First-person reports from the stands
Choice of game
Two of the biggest teams playing at a stadium I hadn't seen before, on a Sunday evening in Mumbai, were enough reasons to book tickets as soon as they were available online. As May 6 arrived, I set out to the stadium with my fiancée, who is a die-hard Chennai Super Kings fan. As much as there was a match in the stadium, there was one between us, wearing our respective jerseys and chanting our team names.
I was born and brought up in Mumbai, hence the loyalties lie there. And since Sachin Tendulkar plays for the Mumbai Indians, it simply affirmed my choice. Last year Mumbai nearly* made it to the IPL final and won the Champions League, so winning the 2012 IPL would be a dream for die-hard fans like me who travel from one end of the city to another to watch them in action.
In a star-studded game, a relatively unknown player called Dwayne Smith took Mumbai over the line. The 14 runs of final three balls threw the crowd into a frenzy, and I think every Mumbai supporter will be hitting Google to know some more about this new sensation.
One thing I'd have changed
On a hot Mumbai afternoon, a 4pm start only adds to the misery of the spectators and players. Such games are best played at night, starting at 8pm.
Face-off I relished
Tendulkar v the Chennai bowlers and Malinga v Dhoni.
A toss-up between the spectacular catch taken by Francois du Plessis to dismiss Tendulkar and the runs scored off the final three balls by Smith.
When in Mumbai and supporting Mumbai, get the Mumbai jersey and feel at home with 34,000 other supporters. I blew the horn and waved the Mumbai flag too. It was quite a sight to see over 30,000 flags being waved when Tendulkar got to his half-century.
The atmosphere was electric. The "Malingaaa" chant rose across the stadium when he'd run in to bowl, and the roars when Tendulkar walked out on to the field to bat would have turned a few people deaf for the next ten minutes. The Mexican waves also made the occasion feel special.
Malinga can be titled the "Son of Mumbai" because every time he walked close to the midwicket boundary, and waved and smiled, the crowd would begin chanting "Malingaaa…. Malingaaa…. Malingaaa".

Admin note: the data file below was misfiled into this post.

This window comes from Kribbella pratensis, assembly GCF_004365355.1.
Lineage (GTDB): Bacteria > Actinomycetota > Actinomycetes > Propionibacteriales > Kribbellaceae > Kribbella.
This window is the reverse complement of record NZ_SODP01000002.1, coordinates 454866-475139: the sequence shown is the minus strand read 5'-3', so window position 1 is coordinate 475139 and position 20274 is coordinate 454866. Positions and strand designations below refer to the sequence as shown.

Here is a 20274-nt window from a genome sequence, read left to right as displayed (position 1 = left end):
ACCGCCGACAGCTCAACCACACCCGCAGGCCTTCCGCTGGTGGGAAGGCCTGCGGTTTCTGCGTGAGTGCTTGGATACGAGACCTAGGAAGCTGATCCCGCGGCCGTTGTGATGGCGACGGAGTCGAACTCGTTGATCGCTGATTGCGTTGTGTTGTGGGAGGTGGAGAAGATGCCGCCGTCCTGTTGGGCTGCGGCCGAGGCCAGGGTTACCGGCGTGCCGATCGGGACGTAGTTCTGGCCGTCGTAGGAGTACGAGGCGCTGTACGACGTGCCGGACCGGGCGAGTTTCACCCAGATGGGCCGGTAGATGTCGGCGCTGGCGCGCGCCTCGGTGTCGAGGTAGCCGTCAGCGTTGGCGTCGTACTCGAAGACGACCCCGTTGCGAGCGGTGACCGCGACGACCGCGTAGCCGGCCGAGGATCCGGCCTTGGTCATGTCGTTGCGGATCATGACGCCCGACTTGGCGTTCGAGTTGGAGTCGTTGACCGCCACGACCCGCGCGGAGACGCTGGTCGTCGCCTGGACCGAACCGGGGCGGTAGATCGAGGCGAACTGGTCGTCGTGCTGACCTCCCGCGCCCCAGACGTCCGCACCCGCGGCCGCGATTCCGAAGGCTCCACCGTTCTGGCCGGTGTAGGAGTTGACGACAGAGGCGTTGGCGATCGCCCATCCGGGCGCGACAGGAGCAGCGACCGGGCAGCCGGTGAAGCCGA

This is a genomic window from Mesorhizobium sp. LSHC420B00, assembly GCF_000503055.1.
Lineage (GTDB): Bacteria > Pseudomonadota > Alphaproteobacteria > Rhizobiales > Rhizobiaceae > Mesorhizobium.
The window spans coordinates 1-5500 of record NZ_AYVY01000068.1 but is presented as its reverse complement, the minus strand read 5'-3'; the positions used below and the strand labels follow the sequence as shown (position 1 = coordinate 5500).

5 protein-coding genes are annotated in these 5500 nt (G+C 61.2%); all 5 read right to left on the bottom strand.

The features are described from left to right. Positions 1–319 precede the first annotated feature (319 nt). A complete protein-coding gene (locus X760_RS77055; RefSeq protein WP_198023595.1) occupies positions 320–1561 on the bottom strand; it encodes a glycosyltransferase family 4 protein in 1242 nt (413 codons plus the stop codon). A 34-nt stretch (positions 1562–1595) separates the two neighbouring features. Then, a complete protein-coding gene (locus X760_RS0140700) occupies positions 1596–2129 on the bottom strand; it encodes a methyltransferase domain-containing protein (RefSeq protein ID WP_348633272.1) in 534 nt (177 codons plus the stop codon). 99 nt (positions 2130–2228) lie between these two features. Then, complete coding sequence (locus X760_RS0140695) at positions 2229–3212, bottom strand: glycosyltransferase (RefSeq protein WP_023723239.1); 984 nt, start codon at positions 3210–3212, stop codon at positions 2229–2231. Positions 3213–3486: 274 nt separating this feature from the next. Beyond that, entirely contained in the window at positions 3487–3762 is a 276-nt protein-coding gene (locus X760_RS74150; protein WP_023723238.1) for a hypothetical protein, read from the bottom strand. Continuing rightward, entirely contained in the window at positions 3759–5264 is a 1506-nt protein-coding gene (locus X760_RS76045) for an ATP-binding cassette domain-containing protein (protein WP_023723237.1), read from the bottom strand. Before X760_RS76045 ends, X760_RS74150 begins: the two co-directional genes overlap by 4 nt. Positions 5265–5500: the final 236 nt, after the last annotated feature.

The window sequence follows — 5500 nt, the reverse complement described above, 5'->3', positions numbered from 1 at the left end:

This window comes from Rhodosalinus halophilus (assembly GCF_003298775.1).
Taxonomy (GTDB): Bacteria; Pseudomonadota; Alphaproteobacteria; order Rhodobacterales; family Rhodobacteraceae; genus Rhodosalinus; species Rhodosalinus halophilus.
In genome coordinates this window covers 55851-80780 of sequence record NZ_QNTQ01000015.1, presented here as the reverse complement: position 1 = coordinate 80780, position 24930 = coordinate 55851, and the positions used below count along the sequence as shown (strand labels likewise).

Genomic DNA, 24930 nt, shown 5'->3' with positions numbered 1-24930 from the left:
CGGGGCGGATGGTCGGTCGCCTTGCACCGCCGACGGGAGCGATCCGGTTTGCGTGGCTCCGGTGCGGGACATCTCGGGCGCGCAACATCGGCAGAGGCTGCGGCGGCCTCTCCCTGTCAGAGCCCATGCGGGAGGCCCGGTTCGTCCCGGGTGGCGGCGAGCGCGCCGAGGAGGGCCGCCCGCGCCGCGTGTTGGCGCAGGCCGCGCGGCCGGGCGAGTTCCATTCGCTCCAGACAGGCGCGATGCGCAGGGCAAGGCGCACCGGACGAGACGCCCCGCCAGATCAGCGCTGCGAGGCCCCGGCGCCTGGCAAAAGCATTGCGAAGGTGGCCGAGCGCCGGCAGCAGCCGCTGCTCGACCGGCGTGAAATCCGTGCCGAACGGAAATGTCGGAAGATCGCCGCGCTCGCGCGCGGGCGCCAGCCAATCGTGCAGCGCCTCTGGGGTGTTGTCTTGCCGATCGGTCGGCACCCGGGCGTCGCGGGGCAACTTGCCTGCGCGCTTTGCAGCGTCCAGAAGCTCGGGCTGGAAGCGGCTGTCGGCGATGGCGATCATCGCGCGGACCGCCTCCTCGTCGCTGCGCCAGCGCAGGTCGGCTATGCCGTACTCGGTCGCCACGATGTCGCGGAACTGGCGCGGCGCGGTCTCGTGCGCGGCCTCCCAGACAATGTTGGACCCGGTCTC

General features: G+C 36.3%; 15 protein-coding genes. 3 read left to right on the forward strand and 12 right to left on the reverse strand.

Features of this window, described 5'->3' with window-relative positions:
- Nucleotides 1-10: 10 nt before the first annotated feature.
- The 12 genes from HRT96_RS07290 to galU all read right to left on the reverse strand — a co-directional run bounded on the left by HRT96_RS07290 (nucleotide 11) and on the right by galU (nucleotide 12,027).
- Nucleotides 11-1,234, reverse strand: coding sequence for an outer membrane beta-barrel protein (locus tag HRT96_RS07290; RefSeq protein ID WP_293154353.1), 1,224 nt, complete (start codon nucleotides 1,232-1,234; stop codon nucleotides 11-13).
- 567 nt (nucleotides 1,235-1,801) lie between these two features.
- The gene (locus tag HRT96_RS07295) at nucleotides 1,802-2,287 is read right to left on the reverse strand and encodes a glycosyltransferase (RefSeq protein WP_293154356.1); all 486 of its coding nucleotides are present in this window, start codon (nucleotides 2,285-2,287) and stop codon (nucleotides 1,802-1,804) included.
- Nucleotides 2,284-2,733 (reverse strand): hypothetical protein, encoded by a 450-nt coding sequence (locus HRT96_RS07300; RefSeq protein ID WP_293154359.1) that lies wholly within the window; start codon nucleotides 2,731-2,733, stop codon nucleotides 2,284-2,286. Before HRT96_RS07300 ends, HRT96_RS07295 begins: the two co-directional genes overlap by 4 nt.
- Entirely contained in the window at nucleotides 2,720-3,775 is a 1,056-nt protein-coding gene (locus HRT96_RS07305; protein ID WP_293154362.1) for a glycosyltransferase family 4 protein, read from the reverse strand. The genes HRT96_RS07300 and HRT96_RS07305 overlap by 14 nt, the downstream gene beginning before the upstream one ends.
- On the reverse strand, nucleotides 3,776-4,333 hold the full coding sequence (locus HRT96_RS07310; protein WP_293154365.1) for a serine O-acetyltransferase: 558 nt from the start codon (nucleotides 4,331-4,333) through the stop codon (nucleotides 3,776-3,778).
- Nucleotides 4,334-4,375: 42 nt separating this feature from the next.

Shot of the day
Rohit Sharma's straight six that hit the sight-screen was magnificent to watch.
DJ Clement the official DJ for the Mumbai team kept the crowd dancing and swaying to foot-tapping house music prior to the match. Once the match began they switched to popular Bollywood tracks. In between overs, the stadium looked like a venue for a live concert. During the strategic time-out 15 young lads did an amazing b-boying act which drew applause from every soul in the stadium.
Twenty20s v ODIs
T20s are convenient, compact and appeal to everyone. A good percentage of the stadium was made up by women and children, and that's the diversity T20 has brought to cricket. I hope to watch another IPL match with my mom and sister because I am sure they'll love it.
Banner of the day
A five-year-old girl was holding up a "Raina will you marry me" poster. It had everyone in our stand in splits, and goes to show the fascination for our Indian cricketers starts early.
TV v stadium
Watching a live match, and especially an IPL match, has to be on your list of "Ten things to do before you die".
It has to be a thrilling experience when you get to watch nearly 350 runs scored, 17 wickets fall, and a four off the last ball to win. Add to that some great shots, great catches and an exciting atmosphere.
Marks out of ten
9, for a great show, a fantastic stadium under lights, and a last-ball. An 8pm start would have made it 10.
*May 7, 2012, 0830GMT: It was incorrectly stated that Mumbai made it to the IPL final in 2011. This has been changed
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